If you had to make a list of dying breeds, two things that would probably rank right up there alongside Mexican spotted owls are cowboys and poetry.
Even the Tonto Cowbelles, an organization of ranching wives who promote beef, recently hung up their spurs. And when is the last time you spent an evening curled up with a good book of poetry?
So it's interesting that these two anachronisms have teamed up to revitalize one another. I am talking about the increasingly popular art form of cowboy poetry, and the reason I bring it up is that the Rim country is about to be treated to four of the finest cowboy poets in the state.
They'll be performing together Saturday, Sept. 2, as part of the Rim Country Western Heritage Festival at Green Valley Park. The festival, which is sponsored by The Rim Review, EAC-Payson, the Rim Country Museum and Payson Concrete & Materials, is being held in conjunction with Art in the Park and the museum's outstanding Grazin' Saddles exhibit.
Of course, any mention of cowboy poetry in these parts has to include our own Buckshot Dot formerly and still occasionally known as Dee Strickland Johnson. It was Dee, who happens to be my neighbor, who first got me interested in cowboy poetry.
If you've seen her perform at various venues and sundry campgrounds around the Rim country, she probably has you hooked, too. If you haven't, let me try and convey what this stuff is all about.
Despite the romance that surrounds them, cowboys have always been a fairly humble breed. The real ones seldom owned more than a horse and what they could carry on it.
Ask anyone associated with today's rodeos, and they'll tell you rodeo cowboys are still the most polite, unassuming group of people you'd ever want to meet.
Poetry, on the other hand, has gotten a bum rap, partly because people too often associate it with the language ofShakespeare, and partly because it is the most intense form of writing there is. You have to spend more time figuring it out than many of us are willing to expend in this age of instant electronic gratification.
But poetry has been around pretty much forever, and for most of that time, it was the medium people used to pass on the stories that were important to them. Remember from your school days, for example, "The Midnight Ride of Paul Revere" by Longfellow? Has that famous story ever been told any better?
So if you put cowboys and poetry together, the result is often something that speaks to "everyman," that goes straight to the soul, that vividly captures the trials and travails of a working life. Something like this excerpt from Buckshot Dot's "That Gnarly Old Cowhand I Married"...
In his rags and his tatters and old battered hat,
I've seen him get gored,
and I've seen him stomped flat.
But despite busted ribs and that tarnal bad back,
he's still hefting hay bales
and feed sacks and tack;
And he's still in the saddle
by dawn every day
(and I have to admit, Lord, I like it this way);
Yet I see in his eyes, growing dimmer with age,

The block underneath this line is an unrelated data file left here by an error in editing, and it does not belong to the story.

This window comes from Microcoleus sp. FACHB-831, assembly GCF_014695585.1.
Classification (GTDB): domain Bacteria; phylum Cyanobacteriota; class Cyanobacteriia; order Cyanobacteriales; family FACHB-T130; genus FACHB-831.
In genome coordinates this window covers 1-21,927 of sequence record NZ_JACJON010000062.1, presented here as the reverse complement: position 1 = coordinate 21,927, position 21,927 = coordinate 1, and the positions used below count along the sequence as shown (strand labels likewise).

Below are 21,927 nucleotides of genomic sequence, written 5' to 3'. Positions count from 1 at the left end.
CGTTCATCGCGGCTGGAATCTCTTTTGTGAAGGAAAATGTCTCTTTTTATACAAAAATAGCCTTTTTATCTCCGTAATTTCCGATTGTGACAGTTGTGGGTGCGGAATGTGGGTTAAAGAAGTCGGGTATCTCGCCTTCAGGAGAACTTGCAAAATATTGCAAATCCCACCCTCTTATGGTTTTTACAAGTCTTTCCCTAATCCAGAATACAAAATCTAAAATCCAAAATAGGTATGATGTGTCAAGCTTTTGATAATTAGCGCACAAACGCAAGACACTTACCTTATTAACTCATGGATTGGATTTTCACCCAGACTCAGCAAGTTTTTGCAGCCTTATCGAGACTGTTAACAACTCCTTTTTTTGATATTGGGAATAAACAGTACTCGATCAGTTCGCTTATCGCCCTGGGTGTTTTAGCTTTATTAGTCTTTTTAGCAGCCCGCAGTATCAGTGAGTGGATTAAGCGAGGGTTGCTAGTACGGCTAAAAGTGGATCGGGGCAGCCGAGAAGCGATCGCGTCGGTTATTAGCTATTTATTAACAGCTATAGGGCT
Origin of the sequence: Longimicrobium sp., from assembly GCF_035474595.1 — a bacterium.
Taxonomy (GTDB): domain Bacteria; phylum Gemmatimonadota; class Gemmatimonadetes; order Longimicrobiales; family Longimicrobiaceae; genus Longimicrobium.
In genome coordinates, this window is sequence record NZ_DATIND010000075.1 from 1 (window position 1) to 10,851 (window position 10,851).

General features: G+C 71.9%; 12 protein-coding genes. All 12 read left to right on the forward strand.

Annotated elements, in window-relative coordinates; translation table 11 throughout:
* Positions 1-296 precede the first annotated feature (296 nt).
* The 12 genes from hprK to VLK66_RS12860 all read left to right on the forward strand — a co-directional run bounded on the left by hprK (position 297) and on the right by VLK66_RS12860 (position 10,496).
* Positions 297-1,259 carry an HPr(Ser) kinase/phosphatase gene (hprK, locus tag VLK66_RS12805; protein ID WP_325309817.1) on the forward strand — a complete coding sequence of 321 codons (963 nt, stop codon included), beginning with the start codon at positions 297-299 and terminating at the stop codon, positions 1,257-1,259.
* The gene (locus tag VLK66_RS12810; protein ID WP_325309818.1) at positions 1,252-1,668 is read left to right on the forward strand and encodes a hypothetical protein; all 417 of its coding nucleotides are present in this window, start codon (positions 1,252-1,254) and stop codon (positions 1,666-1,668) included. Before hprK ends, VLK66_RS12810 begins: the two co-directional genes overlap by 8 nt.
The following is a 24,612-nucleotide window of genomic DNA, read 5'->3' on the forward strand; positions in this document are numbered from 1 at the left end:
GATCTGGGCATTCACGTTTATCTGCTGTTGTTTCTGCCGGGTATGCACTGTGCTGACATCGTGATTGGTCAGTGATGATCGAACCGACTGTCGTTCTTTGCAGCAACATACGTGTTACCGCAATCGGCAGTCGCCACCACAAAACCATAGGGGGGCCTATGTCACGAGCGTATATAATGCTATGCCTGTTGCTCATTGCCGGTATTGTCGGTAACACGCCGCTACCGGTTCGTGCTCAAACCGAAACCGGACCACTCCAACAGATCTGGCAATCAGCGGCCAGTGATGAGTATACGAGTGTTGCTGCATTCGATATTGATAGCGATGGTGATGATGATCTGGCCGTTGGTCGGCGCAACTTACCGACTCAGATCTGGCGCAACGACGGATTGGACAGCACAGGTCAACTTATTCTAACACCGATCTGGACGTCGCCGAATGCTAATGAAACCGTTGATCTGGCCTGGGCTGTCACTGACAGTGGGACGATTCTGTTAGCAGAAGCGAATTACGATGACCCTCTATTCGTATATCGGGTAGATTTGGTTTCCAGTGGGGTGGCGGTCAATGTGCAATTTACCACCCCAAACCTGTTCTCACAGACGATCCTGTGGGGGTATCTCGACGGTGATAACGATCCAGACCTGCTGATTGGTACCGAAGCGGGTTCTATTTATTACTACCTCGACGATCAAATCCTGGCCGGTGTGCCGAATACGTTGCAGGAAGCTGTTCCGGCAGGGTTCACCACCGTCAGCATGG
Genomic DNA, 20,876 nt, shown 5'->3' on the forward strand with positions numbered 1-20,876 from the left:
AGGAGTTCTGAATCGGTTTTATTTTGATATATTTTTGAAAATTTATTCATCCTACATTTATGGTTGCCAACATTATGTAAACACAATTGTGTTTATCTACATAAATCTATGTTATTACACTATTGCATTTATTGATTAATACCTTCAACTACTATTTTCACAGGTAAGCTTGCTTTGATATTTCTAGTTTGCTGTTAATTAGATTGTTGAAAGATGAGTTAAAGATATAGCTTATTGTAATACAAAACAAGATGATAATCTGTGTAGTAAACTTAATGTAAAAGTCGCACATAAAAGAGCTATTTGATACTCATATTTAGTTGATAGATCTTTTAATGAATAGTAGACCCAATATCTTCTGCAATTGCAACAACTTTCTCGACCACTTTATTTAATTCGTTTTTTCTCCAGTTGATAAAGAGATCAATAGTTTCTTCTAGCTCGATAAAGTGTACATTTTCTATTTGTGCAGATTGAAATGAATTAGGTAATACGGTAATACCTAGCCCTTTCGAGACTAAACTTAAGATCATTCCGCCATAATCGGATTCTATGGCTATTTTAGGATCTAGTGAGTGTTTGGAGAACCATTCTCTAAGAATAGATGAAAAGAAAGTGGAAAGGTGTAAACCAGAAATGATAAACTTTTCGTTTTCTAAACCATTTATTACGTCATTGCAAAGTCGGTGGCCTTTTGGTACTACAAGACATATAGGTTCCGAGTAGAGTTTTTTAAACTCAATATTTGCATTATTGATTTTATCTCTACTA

flames leaping from campfires
of mesquite and sage.
(Is he hearing the coyotes'
night yappings and wails?
the applause of arenas, sad songs of the trails?)
Then I realize what I've known from the start
that I hold only half
of an old cowboy's heart;
But his glad songs are mine,
and his grin and his laugh,
and he always assures me, I hold the best half.
He's ridden carbolic for most of his life,
and I'm still mighty proud
that he's proud of his wife.
For I hear "I love you,"
(though words are unspoken).
He's sure busted upbut he'll never be broken.
Performing with Buckshot Dot, 1997 Female Cowboy Poet of the Year, will be Tony Norris, Bud Strom, and Royce Hodge.
Norris, "the best looking of 11 children," is "bigger than life and glows in the dark." Weaving together story and song, he regales audiences with tales of "bad horses and badder men and faithful dogs and faithless lovers." His best friends say, "He's a liar!"
Strom, who was orphaned and became a working cowboy at 15, fills his poetry with "the hard times, great pride, tongue-in-cheek humor, and satisfaction of living the cowboy dream."
Hodge has made his way as a cowboy for nearly 35 years. His album "A Cowboy Remembers" was recently nominated for Album of the Year by the Academy of Western Artists.
All four cowboy poets will provide a free preview of their work Saturday, Sept. 2, from noon to 2 p.m. outside the Rim Country Museum. Then, they're featured in two very special concerts at 5 p.m. and 8 p.m. upstairs in the museum with the Grazin' Saddles exhibit as a dramatic backdrop.
Tickets for the evening shows are $5 and are available at the museum, the Payson Library, the Payson Roundup, and at the door. Seating is very limited, so don't wait.
With your support, cowboys and poetry might one day come off the endangered list. But as Buckshot Dot herself would put it, "That gol durn Mexican spotted owl is a whole nother story."
Chances are good that one day soon she'll tell it.
Schedule of events
Friday, Sept. 1
7pm, "The Dastard" (Western melodrama), High school auditorium, Tickets: $5
Saturday, Sept. 2
Green Valley Park (no charge)
11am, Square Dance Exhibition by the Zane Grey Twirlers
12-2pm, Cowboy Poets, Melodrama vignettes
12-3pm, Western Author's Book Signing
3:30-5pm, Eddie Armer's Bunkhouse Band
All Day, Art in the Park
2pm, "The Dastard" (Western melodrama), High school auditorium, Tickets: $5
Rim Country Museum
5pm, Cowboy Poets/Storytellers Concert, Tickets $5
8pm, Cowboy Poets/Storytellers Concert, Tickets $5
(Tickets for ticketed events can be purchased at the Payson Public Library, Rim Country Museum, Payson Roundup, and at the door of the event.)